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Northampton County recently established a countywide Crime Stoppers program that will encompass information and collective efforts from the sheriff’s office and all law enforcement municipalities within the county. 

“This program will aim to combat crime, solve crime, and get violent offenders off the streets,” Captain Patrick Jacobs said. “Crime Stoppers tips are a valuable tool for law enforcement and the communities we serve as citizens have the necessary tools available to contact law enforcement to report criminal activity, wanted persons, and assist with information in active investigations.”

The program will consist of a Crime Stoppers website: https://www.northamptoncountycrimestoppers.org/ 

Use of the P3 tip form at this link

A phone line: 252-645-9026

(The P3 Tips App for Apple can be downloaded at this link and for Android at this link)

Jacobs said the phone line does not utilize caller ID and will allow citizens to submit informational tips and interact with law enforcement anonymously.

The Crime Stoppers program will pay out a set dollar amount to individuals that provide law enforcement with valuable information that leads to an arrest of wanted persons, help with solving crimes, locating missing persons, and other matters.

Jacobs said the Northampton County Crime Stoppers program encourages citizens of the community to assist local law enforcement agencies in the fight against crime by overcoming the two key elements that inhibit community involvement: Fear and apathy.

“We want to know about burglaries, robberies, drug deals, vandalism, violent acts and threats of violence, and/or any crime of a serious nature. In addition, if you know of a crime about to be committed, we want to hear about that, too.”

The Northampton County Crime Stoppers tip line is available 24 hours a day, 7 days a week, and 365 days a year.

If the information provided is helpful and leads to an arrest and the recovery of weapons, narcotics, stolen property, or the capture of a wanted fugitive, callers could be eligible to receive a cash reward of up to $1,000. If the information helps solve a homicide case, callers will be eligible for a cash reward of up to $5,000.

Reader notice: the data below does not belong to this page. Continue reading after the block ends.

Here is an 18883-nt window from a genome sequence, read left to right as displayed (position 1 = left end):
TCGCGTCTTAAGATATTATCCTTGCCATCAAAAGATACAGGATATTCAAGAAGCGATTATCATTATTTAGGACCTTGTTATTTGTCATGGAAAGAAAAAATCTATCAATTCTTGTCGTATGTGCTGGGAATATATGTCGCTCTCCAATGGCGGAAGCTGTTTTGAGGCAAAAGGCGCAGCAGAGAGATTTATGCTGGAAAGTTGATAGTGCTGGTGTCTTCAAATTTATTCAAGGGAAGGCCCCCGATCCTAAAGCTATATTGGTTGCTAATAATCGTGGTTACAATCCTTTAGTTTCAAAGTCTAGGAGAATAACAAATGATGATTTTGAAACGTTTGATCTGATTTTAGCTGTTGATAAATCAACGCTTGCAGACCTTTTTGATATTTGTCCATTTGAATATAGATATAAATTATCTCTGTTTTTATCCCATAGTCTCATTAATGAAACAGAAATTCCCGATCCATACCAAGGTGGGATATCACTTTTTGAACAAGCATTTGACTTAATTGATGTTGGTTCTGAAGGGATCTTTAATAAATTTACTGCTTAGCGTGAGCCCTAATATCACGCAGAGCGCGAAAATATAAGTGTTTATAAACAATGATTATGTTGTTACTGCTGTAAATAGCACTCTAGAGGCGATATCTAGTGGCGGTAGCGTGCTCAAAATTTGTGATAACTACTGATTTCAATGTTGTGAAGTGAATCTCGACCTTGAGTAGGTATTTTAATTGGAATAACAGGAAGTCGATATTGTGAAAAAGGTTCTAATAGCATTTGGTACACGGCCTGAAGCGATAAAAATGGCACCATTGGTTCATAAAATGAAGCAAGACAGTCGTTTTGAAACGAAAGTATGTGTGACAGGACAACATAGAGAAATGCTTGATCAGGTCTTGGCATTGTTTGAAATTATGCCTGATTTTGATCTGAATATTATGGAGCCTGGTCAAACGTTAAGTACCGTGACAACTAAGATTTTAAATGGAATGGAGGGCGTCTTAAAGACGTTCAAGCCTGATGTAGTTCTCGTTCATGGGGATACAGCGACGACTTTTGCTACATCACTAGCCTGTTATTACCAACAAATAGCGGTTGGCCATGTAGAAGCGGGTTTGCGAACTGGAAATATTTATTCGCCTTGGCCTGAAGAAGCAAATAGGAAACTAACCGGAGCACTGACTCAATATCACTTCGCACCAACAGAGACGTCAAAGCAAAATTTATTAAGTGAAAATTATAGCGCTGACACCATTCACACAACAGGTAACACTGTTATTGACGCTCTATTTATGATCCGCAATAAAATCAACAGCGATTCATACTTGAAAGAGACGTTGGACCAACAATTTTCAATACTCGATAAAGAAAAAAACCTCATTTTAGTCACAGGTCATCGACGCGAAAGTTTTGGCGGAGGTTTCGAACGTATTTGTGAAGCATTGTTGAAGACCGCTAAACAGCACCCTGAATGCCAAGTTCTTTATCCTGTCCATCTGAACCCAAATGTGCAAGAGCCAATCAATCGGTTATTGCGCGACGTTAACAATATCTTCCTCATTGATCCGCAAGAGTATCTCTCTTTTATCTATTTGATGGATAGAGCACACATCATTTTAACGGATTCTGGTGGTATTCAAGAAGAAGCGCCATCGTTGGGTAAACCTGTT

The anonymous portion of Crime Stoppers means the following:

A name will never be requested

Calls will not be recorded

Phone numbers and tips online are not traced

Callers do not have to make a statement to the police

Callers do not have to appear in court

The online option of giving tips is completely secure and anonymous “and is a very effective and efficient means of safely communicating with us in today's world,” Jacobs said. “The world’s leading online tip solution provider, Anderson Software, powers our web tip process.”  

What Jacobs described as a unique integrated two-way dialog allows the tipster to come back and provide additional information to their tip at any time, but also provides a secure means for the coordinator to ask questions or provide reward information back to the tipster through the same secure and encrypted interface. “Tipsters can be guaranteed anonymity and it streamlines communication between law enforcement and the tipster.”

Crime Stopper programs are organized as a not-for-profit organization. 

A civilian community board of directors provides direction as to the financial and promotional activities of the program. 

The board of directors enhances the community involvement aspect, and its function is vital to the program’s success, Jacobs said and is funded by private donations and fund-raising — meaning no tax dollars are involved. 

The reward money paid out by the program is from the fundraising and donations from concerned citizens and businesses.

A community board of directors, made up of persons from throughout the area, meets on a monthly basis to evaluate arrests and to decide on the size of rewards to be paid, up to $1,000. Rewards are then distributed in a private manner to the callers. 

Callers are eligible for rewards up to $1,000, but, despite this, many callers choose not to collect their rewards, Jacobs said.